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|0708 PD: It’s dangerous in those bunkers|
|Friday, 25 April 2008 08:35|
A Pennsylvania farm worker was killed while taking a silage sample.
He was doing his normal sampling procedure by walking to the face of the silage pit and getting a sample for a nutritionist and salesperson. The silage face was even (no overhang or undercut). While getting the sample, the pit collapsed from the bottom, not the top, and engulfed the worker, resulting in his death. Apparently, a frozen chunk of silage came loose, allowing a large section of the face to collapse and bury the worker.
There are several hazards associated with a bunker silo, and not all are as obvious as some other types of farm hazards. Everyone who has to work around a bunker silo should be able to recognize the risks and apply good safety habits. Keep these hazards and practices in mind:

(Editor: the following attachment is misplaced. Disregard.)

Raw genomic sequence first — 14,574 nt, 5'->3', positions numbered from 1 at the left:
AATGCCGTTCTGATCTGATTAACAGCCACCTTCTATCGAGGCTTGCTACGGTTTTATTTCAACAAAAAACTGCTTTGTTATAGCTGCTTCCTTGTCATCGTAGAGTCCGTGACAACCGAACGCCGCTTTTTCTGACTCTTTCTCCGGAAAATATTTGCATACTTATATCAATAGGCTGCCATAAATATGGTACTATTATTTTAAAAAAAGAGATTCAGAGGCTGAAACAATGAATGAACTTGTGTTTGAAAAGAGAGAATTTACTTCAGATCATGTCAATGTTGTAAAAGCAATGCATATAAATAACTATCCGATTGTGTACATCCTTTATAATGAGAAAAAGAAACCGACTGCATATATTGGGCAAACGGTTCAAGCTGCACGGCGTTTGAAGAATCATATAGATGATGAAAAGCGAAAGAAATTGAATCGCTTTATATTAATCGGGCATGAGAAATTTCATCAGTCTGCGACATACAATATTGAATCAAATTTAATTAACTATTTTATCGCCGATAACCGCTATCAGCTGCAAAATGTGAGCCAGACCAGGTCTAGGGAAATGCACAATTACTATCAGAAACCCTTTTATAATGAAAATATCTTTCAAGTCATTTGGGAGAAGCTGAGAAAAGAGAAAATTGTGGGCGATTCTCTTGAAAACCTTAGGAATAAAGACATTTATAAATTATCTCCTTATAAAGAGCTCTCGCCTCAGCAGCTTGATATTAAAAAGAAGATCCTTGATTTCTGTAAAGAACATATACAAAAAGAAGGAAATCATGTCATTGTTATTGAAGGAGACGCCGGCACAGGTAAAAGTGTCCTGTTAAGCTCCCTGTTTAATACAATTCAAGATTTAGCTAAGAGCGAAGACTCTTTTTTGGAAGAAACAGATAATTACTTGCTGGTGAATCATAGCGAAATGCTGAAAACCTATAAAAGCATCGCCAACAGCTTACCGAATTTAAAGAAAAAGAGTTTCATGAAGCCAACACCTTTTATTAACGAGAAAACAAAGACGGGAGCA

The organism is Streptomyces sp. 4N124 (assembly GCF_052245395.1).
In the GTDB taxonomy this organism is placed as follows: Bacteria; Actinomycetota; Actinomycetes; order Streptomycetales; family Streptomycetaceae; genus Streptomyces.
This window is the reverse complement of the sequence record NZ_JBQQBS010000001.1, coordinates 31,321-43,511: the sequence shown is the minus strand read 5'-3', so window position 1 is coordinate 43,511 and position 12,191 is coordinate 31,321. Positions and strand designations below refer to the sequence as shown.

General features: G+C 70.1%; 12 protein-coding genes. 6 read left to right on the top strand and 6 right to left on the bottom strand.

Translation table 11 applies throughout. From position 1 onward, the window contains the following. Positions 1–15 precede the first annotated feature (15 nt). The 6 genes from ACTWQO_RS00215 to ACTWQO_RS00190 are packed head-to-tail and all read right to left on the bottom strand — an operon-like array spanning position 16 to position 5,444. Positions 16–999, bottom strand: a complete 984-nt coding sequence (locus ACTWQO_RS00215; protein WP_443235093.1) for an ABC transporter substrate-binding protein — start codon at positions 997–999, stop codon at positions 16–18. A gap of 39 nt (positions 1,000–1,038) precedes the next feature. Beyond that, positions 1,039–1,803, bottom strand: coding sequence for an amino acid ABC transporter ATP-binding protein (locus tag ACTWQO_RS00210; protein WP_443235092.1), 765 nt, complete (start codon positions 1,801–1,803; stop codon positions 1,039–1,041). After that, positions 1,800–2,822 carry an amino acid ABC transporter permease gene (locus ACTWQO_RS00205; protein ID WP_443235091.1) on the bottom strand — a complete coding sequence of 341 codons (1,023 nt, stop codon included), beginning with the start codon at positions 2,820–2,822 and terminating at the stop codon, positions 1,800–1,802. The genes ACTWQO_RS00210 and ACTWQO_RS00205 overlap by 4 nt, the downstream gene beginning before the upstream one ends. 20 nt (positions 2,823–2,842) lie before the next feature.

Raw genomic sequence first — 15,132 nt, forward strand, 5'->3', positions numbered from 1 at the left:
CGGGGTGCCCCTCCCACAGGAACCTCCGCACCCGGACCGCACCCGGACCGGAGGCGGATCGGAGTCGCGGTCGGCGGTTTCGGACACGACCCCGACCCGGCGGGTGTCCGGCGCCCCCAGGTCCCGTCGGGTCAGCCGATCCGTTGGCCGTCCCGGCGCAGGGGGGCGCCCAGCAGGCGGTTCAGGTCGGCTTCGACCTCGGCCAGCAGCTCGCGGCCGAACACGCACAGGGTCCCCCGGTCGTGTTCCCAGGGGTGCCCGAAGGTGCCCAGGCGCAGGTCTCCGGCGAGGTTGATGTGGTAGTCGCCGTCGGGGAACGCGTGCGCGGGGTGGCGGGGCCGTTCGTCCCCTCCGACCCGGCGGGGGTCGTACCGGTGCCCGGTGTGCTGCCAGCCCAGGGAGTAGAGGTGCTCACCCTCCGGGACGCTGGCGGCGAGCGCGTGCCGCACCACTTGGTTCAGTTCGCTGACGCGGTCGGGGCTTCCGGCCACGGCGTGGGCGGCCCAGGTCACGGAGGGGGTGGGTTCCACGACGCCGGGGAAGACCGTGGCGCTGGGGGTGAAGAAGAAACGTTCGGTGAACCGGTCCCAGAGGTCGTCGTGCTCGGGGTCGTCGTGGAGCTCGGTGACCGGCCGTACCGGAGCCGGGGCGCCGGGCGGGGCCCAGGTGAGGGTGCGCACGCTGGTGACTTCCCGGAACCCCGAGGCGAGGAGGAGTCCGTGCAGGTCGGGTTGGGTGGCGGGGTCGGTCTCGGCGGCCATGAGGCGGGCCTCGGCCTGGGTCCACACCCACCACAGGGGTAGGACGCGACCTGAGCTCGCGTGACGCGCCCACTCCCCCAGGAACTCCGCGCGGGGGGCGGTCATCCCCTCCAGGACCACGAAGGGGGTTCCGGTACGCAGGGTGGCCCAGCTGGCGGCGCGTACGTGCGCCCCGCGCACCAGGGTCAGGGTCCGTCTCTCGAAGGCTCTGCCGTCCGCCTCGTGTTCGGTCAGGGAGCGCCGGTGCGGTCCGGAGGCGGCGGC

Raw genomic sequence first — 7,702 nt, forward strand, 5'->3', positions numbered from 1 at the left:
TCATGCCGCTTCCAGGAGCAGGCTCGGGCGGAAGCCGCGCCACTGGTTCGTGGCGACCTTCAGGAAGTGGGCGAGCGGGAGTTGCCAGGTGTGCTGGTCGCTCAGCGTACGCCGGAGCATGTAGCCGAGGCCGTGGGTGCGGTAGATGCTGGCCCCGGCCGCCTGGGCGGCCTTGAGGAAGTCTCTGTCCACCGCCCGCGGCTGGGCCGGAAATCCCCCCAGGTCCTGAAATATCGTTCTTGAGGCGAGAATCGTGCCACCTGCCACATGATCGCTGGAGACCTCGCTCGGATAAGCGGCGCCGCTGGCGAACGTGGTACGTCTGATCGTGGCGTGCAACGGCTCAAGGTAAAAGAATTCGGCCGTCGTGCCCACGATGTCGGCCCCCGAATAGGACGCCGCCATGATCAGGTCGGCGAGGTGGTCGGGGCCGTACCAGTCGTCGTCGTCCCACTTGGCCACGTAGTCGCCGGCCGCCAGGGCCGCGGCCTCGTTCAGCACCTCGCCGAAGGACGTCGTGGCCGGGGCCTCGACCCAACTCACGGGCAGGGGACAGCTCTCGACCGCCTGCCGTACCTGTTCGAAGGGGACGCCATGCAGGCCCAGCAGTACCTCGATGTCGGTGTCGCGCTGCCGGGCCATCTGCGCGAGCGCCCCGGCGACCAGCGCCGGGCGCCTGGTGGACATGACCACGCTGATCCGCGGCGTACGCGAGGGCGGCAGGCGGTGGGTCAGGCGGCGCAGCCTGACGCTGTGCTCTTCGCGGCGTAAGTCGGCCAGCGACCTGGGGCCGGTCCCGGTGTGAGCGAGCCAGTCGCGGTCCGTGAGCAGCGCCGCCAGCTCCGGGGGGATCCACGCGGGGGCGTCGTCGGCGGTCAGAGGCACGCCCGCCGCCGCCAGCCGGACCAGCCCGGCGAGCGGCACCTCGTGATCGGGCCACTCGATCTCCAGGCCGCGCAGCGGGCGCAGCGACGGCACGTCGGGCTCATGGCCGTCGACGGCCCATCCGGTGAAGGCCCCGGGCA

Reduce rollover risks
• Use heavy, wide-based ROPS equipment. Buckle the seat belt.
Reduce additional dump truck risks
• Avoid raising beds near overhead power lines. If overhead lines are located near a bunker silo, they should be buried.
Reduce risks of silage face collapse
• Use equipment that can reach to the top of the silage face to prevent undercutting.
—Excerpts from Penn State Agricultural Safety and Health News, Vol. 18, No. 2
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